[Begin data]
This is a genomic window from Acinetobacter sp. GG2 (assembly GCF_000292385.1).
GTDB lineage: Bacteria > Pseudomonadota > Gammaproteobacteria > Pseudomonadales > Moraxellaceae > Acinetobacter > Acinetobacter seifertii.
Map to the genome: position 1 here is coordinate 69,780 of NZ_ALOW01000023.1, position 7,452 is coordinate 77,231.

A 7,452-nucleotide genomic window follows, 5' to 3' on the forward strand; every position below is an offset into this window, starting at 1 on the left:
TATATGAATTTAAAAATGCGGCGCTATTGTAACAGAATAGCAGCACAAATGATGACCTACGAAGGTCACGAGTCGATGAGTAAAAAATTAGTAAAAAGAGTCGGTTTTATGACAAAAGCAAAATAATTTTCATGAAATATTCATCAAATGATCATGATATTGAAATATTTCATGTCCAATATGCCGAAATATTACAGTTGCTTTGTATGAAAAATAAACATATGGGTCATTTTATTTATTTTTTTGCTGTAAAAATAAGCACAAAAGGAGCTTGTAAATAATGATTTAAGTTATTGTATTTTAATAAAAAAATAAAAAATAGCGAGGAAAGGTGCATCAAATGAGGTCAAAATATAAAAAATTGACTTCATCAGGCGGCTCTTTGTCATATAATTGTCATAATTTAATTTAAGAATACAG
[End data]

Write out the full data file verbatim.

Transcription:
This is a genomic window from Acinetobacter sp. GG2 (assembly GCF_000292385.1).
GTDB lineage: Bacteria > Pseudomonadota > Gammaproteobacteria > Pseudomonadales > Moraxellaceae > Acinetobacter > Acinetobacter seifertii.
Map to the genome: position 1 here is coordinate 69,780 of NZ_ALOW01000023.1, position 7,452 is coordinate 77,231.

A 7,452-nucleotide genomic window follows, 5' to 3' on the forward strand; every position below is an offset into this window, starting at 1 on the left:
TATATGAATTTAAAAATGCGGCGCTATTGTAACAGAATAGCAGCACAAATGATGACCTACGAAGGTCACGAGTCGATGAGTAAAAAATTAGTAAAAAGAGTCGGTTTTATGACAAAAGCAAAATAATTTTCATGAAATATTCATCAAATGATCATGATATTGAAATATTTCATGTCCAATATGCCGAAATATTACAGTTGCTTTGTATGAAAAATAAACATATGGGTCATTTTATTTATTTTTTTGCTGTAAAAATAAGCACAAAAGGAGCTTGTAAATAATGATTTAAGTTATTGTATTTTAATAAAAAAATAAAAAATAGCGAGGAAAGGTGCATCAAATGAGGTCAAAATATAAAAAATTGACTTCATCAGGCGGCTCTTTGTCATATAATTGTCATAATTTAATTTAAGAATACAG